Wednesday, July 12, 2006

Attacks in Mumbai

As I am sure many of you are aware, on Tuesday eight bombs exploded on trains and in stations in Mumbai’s western rail line. These explosions came during rush hour (between 6:00-7:00p.m.) and have killed nearly 200 people and injured over 700 more. No one has yet to come forward to accept responsibility for these attacks. Undoubtedly the death toll will continue to rise in the coming weeks. The true extent of the loss of lie will never fully be known. Many families have lost their only income-earning member. Also, with the long distance commute now crippled, many day-labourers will be unable to support their families.

Today, only one day after the attacks, people in Mumbai returned to work and used all forms of public transit. Please pray that this spirit of bravery would continue through the coming days. Pray for those families who have lost loved ones. It is my sincere hope that in their time of grief that God would bring someone into their life who would share His love with them. Also, pray for the continued safety of those in Mumbai who were battling the effects of the monsoon season before these attacks took place. We must remember that even when we are taken by surprise and shocked by tragedy, God is still in control.

Friday, July 7, 2006

Initial Thoughts

My first week in Kolkata is coming to a close. In many ways it has raced past. The city and the people are still full of wonders to me. Kolkata does not seem to ever stop. The sounds of bustling traffic, determined vendors, ceaseless car horns, and people in motion can be heard at almost any hour of the day or night. This city is alive.

It is the humidity, not so much the heat, that I am finding a challenge. In fact, rather than iron my clothing, I simply hang my clothes near an open window while I am out and they are perfectly steamed by the time I return! The monsoon season has also begun here. The heavy rains have begun in the south and the city of Mumbai has sustained significant damage and several fatalities. Kolkata will not feel the full force of the monsoon season for another week or two when the weather system travels up the coastline.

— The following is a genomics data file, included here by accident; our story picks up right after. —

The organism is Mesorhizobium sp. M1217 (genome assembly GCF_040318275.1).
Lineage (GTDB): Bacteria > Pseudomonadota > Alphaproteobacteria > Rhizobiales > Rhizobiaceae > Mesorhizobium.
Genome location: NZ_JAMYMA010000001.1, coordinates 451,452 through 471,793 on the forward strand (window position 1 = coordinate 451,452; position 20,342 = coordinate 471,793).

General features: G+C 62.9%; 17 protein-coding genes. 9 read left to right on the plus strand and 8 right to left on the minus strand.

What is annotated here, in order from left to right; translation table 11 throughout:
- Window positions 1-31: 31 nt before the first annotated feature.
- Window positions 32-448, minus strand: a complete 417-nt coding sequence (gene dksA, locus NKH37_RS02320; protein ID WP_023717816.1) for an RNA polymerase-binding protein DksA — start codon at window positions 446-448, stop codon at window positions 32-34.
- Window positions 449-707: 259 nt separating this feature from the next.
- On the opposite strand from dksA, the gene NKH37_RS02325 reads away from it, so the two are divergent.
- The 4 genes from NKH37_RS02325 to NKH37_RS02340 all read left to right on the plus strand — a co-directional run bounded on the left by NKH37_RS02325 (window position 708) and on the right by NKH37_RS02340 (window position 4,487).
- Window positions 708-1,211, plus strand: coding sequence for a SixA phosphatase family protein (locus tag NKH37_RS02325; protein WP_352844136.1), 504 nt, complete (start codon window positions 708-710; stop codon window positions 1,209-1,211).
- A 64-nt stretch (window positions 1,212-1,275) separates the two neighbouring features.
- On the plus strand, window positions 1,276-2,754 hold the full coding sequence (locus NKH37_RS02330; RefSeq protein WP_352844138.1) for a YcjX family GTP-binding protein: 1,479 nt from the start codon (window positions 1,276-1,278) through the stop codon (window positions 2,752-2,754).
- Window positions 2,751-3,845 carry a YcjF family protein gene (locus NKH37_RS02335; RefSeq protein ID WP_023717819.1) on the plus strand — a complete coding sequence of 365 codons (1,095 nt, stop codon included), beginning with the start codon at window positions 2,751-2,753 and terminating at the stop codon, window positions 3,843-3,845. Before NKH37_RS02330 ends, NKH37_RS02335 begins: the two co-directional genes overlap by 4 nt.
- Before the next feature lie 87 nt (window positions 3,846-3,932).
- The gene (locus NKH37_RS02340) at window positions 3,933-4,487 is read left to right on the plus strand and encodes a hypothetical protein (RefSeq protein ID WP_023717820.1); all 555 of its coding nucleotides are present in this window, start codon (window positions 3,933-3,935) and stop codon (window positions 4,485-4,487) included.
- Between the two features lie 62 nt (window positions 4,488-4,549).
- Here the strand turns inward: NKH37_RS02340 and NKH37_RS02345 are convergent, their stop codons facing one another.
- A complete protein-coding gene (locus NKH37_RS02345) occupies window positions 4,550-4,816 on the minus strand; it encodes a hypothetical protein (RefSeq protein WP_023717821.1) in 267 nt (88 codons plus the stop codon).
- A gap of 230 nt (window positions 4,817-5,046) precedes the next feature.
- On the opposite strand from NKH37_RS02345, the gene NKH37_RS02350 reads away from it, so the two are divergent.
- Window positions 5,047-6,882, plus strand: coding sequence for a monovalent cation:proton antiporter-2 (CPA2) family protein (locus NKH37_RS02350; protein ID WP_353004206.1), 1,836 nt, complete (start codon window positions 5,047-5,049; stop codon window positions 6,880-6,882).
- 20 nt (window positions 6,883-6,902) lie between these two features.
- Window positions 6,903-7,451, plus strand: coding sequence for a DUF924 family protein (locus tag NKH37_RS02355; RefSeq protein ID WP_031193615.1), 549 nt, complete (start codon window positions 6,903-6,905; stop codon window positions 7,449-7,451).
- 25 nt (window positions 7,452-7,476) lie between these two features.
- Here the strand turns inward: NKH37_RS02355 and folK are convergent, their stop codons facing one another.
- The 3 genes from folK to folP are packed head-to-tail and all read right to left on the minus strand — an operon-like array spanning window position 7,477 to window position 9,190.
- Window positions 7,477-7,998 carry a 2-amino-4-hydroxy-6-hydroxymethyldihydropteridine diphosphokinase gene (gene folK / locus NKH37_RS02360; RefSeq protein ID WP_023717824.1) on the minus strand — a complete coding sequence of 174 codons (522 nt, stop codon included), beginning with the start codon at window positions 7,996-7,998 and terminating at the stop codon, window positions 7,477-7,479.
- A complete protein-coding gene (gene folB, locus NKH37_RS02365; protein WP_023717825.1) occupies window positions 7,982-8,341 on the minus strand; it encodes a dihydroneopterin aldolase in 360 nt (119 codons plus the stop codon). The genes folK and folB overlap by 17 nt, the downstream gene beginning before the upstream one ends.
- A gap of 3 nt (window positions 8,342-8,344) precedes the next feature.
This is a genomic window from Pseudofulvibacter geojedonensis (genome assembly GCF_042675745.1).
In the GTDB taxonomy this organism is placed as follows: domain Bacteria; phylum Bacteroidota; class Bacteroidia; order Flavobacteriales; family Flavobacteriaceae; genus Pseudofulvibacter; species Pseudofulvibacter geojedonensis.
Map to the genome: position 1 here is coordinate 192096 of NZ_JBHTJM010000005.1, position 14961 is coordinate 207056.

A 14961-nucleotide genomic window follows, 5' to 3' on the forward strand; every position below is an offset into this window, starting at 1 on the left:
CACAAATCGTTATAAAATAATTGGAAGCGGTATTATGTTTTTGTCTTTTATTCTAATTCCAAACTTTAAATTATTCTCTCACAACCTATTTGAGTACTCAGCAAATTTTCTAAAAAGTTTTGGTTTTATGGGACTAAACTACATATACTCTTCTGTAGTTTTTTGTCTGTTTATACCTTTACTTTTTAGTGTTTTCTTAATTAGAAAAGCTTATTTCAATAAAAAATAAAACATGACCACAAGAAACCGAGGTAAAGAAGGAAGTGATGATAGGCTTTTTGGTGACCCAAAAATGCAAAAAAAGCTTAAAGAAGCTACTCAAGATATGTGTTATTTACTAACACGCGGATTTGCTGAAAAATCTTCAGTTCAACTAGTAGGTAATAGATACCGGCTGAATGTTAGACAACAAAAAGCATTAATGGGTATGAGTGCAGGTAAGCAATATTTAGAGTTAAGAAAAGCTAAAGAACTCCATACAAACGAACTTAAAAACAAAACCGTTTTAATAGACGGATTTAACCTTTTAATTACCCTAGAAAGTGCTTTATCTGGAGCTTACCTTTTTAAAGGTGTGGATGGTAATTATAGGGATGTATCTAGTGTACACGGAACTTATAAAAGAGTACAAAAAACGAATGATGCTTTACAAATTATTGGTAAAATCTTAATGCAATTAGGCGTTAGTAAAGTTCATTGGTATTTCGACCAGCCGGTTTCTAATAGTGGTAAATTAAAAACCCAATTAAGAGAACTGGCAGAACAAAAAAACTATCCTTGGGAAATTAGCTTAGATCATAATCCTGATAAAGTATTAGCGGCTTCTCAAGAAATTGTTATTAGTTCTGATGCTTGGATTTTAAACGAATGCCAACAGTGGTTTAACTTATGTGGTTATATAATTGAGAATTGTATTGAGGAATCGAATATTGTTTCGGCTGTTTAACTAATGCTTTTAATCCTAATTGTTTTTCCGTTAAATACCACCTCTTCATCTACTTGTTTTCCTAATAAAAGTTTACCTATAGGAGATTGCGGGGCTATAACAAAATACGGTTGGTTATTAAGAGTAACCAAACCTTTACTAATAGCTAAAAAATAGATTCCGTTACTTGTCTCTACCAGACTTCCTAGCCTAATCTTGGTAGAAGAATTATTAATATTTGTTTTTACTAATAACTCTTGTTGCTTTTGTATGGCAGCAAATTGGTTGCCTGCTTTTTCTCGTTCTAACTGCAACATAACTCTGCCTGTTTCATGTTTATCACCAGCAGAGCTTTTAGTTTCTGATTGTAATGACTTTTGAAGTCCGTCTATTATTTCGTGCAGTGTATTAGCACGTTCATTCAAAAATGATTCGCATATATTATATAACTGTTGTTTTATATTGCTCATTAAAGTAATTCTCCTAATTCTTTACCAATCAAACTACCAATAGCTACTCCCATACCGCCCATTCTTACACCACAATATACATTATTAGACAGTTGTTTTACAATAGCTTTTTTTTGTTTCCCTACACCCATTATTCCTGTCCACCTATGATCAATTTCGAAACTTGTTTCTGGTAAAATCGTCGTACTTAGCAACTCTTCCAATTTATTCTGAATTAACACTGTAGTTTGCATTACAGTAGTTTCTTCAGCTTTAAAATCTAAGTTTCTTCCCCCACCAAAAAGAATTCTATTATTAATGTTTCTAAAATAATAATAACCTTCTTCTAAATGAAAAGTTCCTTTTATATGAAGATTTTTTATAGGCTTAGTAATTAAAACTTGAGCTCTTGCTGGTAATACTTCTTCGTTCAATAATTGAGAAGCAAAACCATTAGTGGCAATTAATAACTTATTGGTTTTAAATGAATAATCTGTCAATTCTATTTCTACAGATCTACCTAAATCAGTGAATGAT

The people here are incredibly helpful, kind and servant-hearted. The church in Kolkata is strong and I was humbled on Sunday morning as the congregation sang of their blessings in Christ though living in a city well-known for it's poverty.

The work undertaken by Calcutta Mercy Ministries is almost indescribable in its breadth. There are literally hundreds of churches and pastors that have been launched from Kolkata. Within the central complex there is a six story hospital, a school, a feeding program (which feeds thousands of people daily), the central church, an accredited Bible College, and a number of ministry offices and hospital related medical branches. In addition to this, there are seven free-treatment clinics and additional schools in and around the city.

I have had the opportunity to assist with the free-treatment services, in the main hospital and three of the satellite clinics. I have met so many people with such genuine, and often very basic, needs. Each person that I have met who is connected to these ministries has exemplified what it means to LIVE the Gospel message.

Thank you for remembering me in your times of prayer. Please continue to pray for my well-being (I am feeling great). Also, pray that God would give me insight and creative vision in how to make valid contributions and worthwhile investments in the ministries I participate in and in the people I meet. Pray for those people who have suffered in the arrival of the monsoon season and for the safety of those who have not yet been affected.